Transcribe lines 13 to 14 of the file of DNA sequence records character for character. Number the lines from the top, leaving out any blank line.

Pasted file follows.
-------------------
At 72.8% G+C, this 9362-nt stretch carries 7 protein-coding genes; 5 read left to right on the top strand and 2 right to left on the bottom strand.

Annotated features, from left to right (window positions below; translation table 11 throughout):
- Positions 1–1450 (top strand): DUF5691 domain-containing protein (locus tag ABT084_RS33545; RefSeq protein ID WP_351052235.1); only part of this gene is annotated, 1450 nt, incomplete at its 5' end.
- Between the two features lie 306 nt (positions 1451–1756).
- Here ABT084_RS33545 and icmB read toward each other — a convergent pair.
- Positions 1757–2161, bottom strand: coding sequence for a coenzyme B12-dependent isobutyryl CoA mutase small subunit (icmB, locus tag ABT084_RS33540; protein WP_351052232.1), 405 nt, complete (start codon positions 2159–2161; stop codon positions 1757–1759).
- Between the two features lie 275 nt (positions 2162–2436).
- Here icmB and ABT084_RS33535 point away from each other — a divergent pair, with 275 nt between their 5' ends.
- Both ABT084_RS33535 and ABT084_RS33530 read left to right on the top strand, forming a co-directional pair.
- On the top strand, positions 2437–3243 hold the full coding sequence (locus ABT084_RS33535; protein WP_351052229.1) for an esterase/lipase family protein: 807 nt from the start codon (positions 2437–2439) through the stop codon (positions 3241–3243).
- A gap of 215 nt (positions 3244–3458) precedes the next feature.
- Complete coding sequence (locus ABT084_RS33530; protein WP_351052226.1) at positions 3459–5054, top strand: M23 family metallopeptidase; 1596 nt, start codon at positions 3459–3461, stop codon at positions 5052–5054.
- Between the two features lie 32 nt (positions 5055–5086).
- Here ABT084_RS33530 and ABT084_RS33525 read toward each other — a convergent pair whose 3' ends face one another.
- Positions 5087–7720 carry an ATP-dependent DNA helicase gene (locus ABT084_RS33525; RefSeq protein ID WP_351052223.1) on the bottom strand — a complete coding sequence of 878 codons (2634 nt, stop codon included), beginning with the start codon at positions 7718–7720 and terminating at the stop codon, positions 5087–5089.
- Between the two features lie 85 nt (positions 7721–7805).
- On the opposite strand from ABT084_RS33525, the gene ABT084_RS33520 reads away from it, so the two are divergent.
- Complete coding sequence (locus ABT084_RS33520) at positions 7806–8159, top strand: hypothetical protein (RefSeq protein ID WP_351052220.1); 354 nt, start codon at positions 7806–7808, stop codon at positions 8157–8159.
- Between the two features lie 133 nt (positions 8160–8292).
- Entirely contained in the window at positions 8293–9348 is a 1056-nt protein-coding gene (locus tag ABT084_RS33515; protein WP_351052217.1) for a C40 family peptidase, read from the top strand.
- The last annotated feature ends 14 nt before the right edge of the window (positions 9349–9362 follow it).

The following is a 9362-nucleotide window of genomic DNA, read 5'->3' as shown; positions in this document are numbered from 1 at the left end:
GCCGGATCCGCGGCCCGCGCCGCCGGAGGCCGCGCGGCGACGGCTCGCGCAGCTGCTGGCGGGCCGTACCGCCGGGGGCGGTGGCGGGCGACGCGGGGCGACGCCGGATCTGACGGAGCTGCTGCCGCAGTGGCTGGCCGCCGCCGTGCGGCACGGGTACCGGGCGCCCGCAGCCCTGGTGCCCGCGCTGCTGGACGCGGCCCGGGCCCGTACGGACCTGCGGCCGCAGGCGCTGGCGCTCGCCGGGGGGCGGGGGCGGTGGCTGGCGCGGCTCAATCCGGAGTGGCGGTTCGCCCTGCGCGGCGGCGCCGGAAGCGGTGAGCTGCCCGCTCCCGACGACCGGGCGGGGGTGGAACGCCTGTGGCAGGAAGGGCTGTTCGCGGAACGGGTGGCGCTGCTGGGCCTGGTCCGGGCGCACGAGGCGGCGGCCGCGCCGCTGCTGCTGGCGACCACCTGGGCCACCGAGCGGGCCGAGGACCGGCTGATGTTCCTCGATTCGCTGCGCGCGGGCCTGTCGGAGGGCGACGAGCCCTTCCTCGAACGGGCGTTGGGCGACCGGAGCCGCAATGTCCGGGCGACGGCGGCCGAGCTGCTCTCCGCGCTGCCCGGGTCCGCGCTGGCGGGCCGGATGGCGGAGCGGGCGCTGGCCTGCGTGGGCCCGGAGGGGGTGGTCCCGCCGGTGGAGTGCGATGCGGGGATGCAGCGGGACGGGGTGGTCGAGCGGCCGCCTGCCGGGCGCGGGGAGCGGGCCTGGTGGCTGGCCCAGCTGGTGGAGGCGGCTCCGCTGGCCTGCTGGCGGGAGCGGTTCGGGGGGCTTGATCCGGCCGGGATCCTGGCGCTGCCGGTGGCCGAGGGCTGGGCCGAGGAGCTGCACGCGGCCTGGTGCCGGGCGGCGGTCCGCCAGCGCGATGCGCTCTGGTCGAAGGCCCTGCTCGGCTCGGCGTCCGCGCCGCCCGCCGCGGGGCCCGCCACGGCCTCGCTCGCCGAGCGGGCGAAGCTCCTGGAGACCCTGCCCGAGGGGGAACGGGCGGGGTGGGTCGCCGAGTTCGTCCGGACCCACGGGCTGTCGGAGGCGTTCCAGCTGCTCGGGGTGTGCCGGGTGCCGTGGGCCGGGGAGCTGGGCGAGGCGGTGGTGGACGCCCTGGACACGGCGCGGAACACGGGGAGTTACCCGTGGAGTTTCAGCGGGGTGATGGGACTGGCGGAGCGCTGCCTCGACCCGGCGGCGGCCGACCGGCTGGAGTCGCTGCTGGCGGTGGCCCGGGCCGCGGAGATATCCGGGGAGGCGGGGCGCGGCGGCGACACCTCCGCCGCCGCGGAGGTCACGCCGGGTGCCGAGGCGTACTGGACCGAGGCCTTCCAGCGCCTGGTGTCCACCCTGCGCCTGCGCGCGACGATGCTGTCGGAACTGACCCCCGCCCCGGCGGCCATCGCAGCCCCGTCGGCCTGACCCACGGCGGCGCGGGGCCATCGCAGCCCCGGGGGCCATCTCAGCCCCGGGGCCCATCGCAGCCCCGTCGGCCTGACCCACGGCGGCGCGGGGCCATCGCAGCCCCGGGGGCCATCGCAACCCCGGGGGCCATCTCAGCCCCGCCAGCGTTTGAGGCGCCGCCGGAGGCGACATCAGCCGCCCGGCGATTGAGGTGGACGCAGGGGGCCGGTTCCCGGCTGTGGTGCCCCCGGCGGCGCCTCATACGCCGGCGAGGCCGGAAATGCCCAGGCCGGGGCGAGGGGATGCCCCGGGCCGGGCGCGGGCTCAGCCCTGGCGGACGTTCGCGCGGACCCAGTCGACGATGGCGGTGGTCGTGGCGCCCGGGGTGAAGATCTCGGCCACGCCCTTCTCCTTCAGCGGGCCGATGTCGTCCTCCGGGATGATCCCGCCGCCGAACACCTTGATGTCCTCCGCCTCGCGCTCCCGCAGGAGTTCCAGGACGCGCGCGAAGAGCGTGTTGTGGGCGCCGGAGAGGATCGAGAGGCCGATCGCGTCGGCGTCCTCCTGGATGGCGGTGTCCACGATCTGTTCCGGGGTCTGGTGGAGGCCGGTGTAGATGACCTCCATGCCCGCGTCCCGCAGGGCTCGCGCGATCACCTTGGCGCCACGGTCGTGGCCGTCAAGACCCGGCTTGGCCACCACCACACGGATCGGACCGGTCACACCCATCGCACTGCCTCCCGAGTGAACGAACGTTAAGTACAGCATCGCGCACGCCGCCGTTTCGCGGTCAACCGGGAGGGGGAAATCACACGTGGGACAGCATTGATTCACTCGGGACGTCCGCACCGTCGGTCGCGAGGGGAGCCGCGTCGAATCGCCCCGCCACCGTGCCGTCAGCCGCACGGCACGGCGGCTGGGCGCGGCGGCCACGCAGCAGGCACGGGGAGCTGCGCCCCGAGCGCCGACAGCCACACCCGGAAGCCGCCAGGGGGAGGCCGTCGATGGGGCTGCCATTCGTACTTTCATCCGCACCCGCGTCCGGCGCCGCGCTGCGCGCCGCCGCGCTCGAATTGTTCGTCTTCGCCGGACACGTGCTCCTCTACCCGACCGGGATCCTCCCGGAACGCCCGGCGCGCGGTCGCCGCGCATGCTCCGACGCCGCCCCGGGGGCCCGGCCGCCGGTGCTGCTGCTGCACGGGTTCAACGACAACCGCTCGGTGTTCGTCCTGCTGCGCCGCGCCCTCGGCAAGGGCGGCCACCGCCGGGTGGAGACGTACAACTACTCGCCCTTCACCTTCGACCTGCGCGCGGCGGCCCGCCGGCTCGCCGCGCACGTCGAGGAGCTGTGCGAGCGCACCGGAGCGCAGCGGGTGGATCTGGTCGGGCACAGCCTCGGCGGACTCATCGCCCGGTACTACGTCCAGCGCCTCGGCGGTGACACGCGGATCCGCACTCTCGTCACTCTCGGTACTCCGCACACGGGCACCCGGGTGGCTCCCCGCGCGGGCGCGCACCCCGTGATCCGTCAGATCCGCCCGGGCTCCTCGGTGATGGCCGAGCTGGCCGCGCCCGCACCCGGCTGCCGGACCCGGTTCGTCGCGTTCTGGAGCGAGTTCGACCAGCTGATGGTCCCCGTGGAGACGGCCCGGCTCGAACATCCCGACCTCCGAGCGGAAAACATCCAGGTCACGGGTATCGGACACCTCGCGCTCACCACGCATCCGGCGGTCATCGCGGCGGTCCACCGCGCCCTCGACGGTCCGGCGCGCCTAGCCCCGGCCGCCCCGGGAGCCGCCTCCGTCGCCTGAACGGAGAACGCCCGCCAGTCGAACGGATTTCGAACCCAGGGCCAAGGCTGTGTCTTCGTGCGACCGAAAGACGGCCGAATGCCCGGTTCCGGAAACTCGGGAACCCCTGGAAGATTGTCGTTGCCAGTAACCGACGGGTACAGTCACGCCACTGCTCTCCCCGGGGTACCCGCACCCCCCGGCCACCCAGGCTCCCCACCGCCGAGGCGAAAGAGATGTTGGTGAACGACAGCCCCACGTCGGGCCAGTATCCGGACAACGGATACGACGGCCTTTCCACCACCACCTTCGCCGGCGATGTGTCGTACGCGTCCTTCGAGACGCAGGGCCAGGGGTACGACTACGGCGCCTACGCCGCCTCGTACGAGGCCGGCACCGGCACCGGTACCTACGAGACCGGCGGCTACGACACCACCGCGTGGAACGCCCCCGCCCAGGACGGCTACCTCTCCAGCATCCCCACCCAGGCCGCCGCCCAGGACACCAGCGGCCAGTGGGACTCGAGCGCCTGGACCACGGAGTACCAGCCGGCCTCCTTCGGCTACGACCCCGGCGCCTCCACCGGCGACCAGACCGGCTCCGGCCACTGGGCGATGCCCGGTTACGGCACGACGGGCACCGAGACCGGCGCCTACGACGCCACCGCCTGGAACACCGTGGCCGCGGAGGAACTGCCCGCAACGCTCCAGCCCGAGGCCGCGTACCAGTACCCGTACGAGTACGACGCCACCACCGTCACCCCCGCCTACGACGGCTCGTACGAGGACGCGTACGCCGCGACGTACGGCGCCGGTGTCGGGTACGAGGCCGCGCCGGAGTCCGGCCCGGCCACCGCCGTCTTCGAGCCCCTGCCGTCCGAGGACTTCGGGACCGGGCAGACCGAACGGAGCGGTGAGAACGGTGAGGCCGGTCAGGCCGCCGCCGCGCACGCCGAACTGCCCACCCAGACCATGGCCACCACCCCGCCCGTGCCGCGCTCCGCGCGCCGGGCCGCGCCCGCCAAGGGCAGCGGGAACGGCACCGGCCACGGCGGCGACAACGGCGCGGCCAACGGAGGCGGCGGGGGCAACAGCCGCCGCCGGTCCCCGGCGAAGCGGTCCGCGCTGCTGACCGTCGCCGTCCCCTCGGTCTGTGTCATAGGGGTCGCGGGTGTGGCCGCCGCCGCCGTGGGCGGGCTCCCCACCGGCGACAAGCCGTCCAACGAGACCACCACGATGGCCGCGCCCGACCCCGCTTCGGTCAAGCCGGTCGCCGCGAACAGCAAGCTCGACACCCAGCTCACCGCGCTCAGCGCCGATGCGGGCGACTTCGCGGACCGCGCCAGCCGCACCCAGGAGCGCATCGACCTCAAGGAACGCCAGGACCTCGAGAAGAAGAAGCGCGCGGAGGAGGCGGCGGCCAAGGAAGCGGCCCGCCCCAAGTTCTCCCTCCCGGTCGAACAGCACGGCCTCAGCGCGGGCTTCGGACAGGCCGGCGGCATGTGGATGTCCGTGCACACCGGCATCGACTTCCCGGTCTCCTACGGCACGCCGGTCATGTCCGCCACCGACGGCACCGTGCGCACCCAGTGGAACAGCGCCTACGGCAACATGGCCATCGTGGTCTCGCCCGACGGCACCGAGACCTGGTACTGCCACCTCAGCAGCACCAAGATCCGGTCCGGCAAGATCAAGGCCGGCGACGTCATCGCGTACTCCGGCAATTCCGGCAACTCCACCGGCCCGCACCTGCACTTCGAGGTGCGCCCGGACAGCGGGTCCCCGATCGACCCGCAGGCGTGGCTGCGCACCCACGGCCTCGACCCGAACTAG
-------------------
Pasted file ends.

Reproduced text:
- Between the two features lie 32 nt (positions 5055–5086).
- Here ABT084_RS33530 and ABT084_RS33525 read toward each other — a convergent pair whose 3' ends face one another.